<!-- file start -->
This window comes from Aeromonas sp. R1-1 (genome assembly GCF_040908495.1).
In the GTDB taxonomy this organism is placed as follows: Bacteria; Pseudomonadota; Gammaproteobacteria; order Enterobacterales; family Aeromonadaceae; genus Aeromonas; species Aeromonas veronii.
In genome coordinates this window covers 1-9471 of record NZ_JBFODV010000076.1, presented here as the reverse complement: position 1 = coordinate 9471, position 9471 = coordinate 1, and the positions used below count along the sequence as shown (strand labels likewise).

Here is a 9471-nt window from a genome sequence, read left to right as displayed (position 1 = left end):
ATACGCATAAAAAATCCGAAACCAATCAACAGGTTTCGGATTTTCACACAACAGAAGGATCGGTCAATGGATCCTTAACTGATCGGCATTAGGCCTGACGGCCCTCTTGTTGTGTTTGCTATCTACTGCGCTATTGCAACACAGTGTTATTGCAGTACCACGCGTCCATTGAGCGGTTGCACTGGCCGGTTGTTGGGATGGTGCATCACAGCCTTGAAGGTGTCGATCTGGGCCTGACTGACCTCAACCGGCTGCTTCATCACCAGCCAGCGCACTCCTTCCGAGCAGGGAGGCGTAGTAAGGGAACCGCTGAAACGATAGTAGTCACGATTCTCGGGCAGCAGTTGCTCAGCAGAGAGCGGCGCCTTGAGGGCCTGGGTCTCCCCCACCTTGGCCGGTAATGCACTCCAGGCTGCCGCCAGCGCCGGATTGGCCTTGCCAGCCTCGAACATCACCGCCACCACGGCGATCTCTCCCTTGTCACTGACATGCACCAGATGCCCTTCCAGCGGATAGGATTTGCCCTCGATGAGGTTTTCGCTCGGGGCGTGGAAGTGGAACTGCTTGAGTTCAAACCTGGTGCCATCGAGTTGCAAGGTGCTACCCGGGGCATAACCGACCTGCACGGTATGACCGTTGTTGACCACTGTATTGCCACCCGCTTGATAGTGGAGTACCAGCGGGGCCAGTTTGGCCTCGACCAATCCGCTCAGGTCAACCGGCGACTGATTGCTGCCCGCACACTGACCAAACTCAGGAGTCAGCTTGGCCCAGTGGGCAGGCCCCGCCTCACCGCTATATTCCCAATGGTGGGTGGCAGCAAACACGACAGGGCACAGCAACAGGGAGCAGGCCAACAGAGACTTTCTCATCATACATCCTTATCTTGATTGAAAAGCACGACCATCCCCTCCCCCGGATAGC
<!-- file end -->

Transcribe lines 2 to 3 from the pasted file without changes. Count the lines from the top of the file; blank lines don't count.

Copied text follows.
In the GTDB taxonomy this organism is placed as follows: Bacteria; Pseudomonadota; Gammaproteobacteria; order Enterobacterales; family Aeromonadaceae; genus Aeromonas; species Aeromonas veronii.
In genome coordinates this window covers 1-9471 of record NZ_JBFODV010000076.1, presented here as the reverse complement: position 1 = coordinate 9471, position 9471 = coordinate 1, and the positions used below count along the sequence as shown (strand labels likewise).